There exist TWO highly successful, widely used, JIT compilers for Python.  PyPy and Numba.  Neither one of them would have any use whatsoever for this constantness.  Or if you believe otherwise, get a developer of one of those to comment so.  JIT'd Python simply is not slow, even compared to compiled languages.  Searching for maybe-possibly-someday optimizations while ignoring the actual speed paths, is silly.

But I'll be moderate and only vote -100, 10x less negative than Paul Moore and Chris Angelico :-).

On Tue, Dec 1, 2020 at 4:03 PM Paul Moore <> wrote:
On Tue, 1 Dec 2020 at 15:55, Paul Sokolovsky <> wrote:

> I also forgot to mention very important point in the intro: when you
> read this proposal, please don't think about "CPython". That for sure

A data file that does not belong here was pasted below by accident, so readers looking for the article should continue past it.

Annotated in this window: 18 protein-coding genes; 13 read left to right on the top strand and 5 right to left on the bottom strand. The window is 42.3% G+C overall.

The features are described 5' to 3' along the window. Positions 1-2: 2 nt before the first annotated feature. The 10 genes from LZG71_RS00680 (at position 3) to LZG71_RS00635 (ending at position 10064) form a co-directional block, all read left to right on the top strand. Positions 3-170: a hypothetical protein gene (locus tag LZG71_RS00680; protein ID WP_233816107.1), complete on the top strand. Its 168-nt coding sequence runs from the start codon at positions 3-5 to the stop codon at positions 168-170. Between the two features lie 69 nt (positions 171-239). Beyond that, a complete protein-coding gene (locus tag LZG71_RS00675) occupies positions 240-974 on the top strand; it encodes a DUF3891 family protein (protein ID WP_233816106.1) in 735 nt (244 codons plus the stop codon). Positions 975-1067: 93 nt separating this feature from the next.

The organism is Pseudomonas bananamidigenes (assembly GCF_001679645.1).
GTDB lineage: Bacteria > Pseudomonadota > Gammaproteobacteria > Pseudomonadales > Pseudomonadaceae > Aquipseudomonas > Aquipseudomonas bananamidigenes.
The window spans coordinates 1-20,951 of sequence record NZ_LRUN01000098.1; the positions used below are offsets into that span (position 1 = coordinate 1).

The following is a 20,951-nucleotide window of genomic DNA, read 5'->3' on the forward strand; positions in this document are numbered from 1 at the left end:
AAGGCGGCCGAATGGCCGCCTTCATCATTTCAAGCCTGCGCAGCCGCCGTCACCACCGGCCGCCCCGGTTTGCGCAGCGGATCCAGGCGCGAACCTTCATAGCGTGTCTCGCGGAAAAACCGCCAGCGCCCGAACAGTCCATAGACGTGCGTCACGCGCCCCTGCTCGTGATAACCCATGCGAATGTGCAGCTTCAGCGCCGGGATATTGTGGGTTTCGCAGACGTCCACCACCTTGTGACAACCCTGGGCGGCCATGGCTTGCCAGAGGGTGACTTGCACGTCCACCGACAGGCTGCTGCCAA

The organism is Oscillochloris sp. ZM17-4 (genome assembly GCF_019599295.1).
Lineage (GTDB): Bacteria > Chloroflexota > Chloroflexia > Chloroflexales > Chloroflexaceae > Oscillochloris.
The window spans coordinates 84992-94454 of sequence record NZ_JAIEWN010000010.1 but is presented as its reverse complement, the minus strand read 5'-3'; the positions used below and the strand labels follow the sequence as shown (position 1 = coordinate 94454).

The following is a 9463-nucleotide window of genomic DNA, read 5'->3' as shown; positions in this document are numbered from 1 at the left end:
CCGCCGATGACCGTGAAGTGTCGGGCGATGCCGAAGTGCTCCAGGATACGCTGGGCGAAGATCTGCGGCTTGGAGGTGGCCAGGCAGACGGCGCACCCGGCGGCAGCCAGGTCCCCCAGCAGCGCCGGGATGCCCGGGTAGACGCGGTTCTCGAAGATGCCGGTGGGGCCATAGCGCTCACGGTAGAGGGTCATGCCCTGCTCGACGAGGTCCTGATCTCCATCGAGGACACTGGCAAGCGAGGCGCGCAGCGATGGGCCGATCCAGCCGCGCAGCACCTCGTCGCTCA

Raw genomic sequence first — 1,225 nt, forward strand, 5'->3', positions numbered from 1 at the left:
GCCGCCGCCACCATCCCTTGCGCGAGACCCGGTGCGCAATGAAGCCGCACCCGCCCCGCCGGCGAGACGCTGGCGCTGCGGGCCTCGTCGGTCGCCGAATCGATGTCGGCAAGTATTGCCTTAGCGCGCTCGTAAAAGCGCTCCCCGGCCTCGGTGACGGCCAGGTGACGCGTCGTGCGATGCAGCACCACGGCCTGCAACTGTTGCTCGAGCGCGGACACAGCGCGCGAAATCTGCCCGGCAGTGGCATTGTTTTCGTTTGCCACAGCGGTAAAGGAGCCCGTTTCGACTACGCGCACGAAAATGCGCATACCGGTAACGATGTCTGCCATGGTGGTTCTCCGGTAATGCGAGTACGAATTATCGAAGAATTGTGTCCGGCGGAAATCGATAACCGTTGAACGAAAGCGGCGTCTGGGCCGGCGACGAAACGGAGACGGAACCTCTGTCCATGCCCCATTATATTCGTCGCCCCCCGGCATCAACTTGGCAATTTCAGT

> will send you the wrong vibes. Think about "Python". ;-)

By which you mean "CPython and all other implementations" I assume?

I'm also -1000 on this proposal, even if you just limit it to CPython.

It's not at all clear what prompted this idea, but if you're
suggesting "modify Python so we can make it faster" then I'd rather
see a prototype implementation that demonstrated both the limitations
*and* the improved performance. We shouldn't limit the core language
based simply on speculative benefits that some implementation might be
able to achieve.

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